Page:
The state’s “Lake Michigan Offshore Wind Advisory Council” called this doctrine an “issue of primary concern” to any development on the lake in a 2012 report. This finding, among others from the advisory council, prompted the state to pass the Lake Michigan Wind Energy Act in 2013, clarifying its authority to facilitate offshore wind development on Lake Michigan “so long as all affected public trust lands and waters of Lake Michigan remain under public ownership and control.”

Ohio’s regulations around the public trust were part of the legal opposition to the Icebreaker Wind development. The Ohio court system ultimately sided with the developers. The specifics of Ohio’s law and precedent are different from Illinois, so how the Illinois courts would respond to a challenge on this basis is an open question.


What about birds?

Some bird conservationists have raised concern that wind development in Lake Michigan would interrupt bird migration. The lake is home to the largest migration corridor for nocturnal birds in North America.

The National Renewable Energy Laboratory, part of the federal Department of Energy, released a report in March which identified more than 30 key challenges facing offshore wind development in the Great Lakes. The uncertain impact of these developments on bird and bat populations was among the highest-priority challenges, meaning that it impacts all of the Great Lakes, has potential for high-costs associated with it and represents a major barrier to development.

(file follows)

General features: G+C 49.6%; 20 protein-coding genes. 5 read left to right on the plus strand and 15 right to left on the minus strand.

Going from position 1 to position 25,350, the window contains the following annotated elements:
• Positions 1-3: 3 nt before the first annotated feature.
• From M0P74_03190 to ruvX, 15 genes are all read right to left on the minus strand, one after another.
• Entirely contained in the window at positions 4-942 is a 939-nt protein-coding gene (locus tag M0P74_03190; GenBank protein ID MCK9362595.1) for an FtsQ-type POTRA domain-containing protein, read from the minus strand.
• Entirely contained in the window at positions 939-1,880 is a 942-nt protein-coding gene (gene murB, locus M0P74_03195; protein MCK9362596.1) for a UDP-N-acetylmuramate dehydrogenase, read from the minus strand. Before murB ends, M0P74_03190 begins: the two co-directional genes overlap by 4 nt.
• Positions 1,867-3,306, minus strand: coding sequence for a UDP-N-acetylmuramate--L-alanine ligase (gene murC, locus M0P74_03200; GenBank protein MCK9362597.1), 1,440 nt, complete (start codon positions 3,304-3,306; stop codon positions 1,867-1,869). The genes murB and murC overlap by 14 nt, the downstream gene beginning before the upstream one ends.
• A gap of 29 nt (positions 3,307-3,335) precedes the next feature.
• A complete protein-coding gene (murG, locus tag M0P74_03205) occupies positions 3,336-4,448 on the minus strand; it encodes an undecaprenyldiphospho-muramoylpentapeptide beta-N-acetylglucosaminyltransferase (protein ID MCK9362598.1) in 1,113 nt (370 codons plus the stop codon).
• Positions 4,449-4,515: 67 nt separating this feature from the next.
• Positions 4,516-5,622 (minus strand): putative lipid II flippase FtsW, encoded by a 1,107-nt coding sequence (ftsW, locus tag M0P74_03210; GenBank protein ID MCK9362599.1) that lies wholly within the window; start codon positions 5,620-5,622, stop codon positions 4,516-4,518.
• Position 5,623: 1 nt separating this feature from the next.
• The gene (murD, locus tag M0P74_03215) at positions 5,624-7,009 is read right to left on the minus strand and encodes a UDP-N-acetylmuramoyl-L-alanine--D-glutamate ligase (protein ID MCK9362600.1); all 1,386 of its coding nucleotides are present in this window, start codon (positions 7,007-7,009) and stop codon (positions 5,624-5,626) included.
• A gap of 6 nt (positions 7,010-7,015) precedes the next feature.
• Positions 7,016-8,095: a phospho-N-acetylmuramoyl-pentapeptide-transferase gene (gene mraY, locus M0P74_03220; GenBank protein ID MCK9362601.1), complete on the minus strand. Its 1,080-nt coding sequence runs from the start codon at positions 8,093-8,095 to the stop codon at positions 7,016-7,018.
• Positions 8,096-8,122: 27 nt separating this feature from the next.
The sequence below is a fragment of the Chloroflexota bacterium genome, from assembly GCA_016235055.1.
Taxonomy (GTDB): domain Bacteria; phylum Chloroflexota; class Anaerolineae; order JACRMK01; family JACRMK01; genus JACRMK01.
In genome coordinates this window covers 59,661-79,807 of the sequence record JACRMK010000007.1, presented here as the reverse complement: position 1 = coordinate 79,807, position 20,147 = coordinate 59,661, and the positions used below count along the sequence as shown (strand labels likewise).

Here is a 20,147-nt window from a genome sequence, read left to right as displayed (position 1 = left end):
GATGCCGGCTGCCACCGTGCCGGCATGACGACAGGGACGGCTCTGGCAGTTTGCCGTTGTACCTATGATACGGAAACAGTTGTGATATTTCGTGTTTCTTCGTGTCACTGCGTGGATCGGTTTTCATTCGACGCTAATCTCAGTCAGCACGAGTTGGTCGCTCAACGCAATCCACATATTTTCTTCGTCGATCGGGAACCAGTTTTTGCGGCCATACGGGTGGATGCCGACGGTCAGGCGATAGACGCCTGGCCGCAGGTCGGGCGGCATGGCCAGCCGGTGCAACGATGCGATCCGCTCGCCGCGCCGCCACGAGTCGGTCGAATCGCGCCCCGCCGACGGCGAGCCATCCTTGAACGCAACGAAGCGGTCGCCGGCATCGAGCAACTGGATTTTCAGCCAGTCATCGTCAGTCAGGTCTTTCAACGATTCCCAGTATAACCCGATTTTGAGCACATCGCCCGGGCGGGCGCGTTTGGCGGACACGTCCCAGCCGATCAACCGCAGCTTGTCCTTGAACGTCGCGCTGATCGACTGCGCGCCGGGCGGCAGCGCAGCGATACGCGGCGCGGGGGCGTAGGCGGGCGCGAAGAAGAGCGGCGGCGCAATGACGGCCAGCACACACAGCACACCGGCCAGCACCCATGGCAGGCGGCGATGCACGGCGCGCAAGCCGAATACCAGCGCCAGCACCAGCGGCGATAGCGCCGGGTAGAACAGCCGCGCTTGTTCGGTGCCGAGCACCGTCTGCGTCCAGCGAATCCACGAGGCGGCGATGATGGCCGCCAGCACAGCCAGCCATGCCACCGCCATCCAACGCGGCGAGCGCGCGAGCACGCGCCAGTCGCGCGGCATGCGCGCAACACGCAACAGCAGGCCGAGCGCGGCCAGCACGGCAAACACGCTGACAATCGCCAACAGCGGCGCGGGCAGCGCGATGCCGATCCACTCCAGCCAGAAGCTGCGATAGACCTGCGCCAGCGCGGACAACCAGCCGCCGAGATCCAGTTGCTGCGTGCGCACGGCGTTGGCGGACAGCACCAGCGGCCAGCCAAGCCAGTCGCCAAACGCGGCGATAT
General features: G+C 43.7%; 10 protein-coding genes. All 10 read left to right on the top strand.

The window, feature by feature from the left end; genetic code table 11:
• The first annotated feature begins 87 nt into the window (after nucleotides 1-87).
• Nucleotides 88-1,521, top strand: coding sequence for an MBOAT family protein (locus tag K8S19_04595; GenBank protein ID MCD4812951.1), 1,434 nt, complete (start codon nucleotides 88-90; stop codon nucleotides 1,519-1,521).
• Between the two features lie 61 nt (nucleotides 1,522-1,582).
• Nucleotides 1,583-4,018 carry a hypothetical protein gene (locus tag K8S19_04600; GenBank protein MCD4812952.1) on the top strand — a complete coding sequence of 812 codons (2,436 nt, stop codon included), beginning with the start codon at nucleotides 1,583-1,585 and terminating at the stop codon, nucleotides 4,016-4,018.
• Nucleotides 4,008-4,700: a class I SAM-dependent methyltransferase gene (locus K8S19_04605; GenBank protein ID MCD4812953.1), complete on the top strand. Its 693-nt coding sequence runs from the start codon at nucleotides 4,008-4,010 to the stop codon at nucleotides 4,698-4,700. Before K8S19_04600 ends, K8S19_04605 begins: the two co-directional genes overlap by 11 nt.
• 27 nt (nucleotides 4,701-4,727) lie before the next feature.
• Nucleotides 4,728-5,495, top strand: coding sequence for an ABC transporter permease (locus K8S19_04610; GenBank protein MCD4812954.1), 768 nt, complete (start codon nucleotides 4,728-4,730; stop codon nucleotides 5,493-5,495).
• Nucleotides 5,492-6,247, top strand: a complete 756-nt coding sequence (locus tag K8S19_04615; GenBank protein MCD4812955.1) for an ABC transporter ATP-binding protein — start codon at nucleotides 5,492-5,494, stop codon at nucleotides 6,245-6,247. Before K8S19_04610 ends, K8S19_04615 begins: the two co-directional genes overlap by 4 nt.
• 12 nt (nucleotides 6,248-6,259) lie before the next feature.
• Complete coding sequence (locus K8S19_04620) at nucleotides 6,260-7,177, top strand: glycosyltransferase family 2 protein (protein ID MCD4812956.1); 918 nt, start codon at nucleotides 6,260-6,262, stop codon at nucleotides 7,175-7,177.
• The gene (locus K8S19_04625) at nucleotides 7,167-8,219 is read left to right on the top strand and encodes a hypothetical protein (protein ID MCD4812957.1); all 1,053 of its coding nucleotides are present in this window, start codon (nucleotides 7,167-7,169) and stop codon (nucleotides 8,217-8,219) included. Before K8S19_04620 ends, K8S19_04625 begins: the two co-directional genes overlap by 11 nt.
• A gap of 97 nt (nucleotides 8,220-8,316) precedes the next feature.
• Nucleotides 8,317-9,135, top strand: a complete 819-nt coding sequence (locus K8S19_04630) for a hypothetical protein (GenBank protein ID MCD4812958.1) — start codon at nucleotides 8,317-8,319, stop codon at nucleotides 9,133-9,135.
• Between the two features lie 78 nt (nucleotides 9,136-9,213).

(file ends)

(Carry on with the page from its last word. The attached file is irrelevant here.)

“The impacts of wind turbines on some species of birds and bats may contribute, along with other stressors, to population-level declines,” according to the report.

Fully researching the issue across the Great Lakes region could cost up to $8 million and take several years, according to the NREL report.

This echoes concerns cited by conservationists who oppose the legislation.

Bob Fisher is a spokesman for the Bird Conservation Network, a coalition of conservation organizations that studies bird behavior in the Chicagoland region. He was also a member of the state’s Lake Michigan Offshore Wind Energy Advisory committee before it disbanded. Fisher described the impact offshore wind would have on Lake Michigan’s bird population as a “very, very complicated question.”